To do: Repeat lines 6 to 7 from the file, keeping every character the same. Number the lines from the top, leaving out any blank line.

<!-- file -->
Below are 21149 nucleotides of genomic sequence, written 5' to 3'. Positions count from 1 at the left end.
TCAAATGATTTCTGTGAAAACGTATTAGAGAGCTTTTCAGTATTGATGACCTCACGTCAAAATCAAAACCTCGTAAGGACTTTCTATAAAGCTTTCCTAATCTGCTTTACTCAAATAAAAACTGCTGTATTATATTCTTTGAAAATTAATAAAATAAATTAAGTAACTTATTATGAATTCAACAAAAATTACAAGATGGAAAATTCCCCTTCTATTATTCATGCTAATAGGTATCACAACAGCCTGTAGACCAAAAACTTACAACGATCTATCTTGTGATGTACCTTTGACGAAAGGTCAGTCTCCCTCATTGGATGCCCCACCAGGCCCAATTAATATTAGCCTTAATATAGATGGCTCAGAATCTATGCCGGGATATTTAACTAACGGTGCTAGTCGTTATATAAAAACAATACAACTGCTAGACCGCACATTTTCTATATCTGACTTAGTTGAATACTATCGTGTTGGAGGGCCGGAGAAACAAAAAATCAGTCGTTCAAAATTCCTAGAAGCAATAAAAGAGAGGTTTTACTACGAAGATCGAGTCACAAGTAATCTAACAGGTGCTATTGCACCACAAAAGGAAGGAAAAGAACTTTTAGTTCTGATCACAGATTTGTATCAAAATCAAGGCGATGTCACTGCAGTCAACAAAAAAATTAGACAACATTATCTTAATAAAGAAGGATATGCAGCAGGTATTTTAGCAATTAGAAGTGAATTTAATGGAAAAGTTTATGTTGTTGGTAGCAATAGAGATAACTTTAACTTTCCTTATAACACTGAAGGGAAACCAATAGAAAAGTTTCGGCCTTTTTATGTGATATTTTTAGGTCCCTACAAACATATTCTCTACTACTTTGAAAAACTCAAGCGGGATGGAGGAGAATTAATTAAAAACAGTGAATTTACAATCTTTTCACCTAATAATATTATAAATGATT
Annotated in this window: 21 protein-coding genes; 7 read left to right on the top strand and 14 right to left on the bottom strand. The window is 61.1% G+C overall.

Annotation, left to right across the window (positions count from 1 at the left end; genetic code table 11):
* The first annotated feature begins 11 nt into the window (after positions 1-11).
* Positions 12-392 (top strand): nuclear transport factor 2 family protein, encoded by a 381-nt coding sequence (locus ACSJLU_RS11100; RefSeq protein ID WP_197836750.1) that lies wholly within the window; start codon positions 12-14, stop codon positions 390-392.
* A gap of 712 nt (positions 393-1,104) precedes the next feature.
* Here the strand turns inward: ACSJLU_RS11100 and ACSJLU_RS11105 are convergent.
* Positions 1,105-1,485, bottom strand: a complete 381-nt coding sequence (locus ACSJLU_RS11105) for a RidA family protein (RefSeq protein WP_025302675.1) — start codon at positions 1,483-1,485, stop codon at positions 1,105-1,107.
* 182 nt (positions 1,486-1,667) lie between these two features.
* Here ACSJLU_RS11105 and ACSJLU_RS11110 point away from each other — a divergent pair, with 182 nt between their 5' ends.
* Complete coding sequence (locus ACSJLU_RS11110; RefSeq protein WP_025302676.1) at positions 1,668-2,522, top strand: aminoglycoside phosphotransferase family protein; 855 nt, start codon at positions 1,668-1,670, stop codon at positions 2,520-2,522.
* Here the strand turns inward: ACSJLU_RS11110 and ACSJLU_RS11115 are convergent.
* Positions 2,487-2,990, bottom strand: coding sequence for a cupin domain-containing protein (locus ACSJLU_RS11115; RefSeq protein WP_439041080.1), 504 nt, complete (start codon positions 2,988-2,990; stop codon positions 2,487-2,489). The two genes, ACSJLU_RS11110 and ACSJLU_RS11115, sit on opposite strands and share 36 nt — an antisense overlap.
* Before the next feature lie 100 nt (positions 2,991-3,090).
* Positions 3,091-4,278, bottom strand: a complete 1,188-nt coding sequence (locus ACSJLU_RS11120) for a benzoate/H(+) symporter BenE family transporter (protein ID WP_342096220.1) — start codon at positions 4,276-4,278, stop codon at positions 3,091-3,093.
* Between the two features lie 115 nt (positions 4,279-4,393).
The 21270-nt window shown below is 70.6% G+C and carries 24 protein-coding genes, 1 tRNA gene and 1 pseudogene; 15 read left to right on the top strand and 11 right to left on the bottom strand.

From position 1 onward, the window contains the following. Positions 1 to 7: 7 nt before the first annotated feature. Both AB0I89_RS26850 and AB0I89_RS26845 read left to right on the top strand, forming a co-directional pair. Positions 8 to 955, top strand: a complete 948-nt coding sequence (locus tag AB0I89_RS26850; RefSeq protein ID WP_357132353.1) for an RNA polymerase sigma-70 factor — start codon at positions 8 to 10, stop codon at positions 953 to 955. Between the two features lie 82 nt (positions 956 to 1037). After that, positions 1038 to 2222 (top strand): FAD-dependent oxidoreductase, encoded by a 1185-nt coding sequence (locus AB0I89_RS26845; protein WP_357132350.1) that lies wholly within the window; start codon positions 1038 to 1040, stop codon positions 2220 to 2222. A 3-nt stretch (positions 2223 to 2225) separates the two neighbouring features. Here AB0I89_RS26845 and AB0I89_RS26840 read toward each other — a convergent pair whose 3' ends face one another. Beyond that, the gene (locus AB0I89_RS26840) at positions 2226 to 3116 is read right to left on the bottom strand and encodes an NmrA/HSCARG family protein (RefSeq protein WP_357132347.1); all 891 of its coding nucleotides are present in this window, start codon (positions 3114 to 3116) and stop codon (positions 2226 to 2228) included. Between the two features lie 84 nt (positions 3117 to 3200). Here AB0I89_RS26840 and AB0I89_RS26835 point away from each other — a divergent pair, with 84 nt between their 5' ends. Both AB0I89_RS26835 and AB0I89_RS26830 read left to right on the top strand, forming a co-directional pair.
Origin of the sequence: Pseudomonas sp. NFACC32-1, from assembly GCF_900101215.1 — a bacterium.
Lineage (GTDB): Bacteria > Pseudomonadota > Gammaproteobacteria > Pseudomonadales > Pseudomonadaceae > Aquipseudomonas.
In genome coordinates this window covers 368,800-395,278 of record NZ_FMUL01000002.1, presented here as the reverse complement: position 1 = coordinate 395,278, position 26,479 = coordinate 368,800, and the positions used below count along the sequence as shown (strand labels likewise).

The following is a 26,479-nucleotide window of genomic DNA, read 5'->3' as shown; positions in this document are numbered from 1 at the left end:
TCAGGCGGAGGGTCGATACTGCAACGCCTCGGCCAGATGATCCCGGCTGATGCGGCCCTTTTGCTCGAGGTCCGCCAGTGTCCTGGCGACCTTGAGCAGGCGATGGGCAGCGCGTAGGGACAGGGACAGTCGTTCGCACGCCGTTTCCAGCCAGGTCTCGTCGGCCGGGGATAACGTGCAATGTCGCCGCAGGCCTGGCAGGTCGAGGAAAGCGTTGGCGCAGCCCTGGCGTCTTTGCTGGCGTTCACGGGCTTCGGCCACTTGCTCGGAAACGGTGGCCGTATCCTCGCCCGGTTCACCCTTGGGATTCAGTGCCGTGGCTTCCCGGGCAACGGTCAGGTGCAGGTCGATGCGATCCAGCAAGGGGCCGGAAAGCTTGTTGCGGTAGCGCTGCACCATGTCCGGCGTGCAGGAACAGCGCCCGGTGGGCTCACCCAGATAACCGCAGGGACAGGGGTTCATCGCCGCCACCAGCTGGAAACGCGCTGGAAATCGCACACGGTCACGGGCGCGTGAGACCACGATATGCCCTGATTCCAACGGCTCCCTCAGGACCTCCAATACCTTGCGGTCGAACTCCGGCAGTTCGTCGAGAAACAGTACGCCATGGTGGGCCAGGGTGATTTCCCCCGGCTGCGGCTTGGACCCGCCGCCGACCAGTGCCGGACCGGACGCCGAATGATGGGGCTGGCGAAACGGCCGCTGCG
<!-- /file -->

* Positions 12-392 (top strand): nuclear transport factor 2 family protein, encoded by a 381-nt coding sequence (locus ACSJLU_RS11100; RefSeq protein ID WP_197836750.1) that lies wholly within the window; start codon positions 12-14, stop codon positions 390-392.
* A gap of 712 nt (positions 393-1,104) precedes the next feature.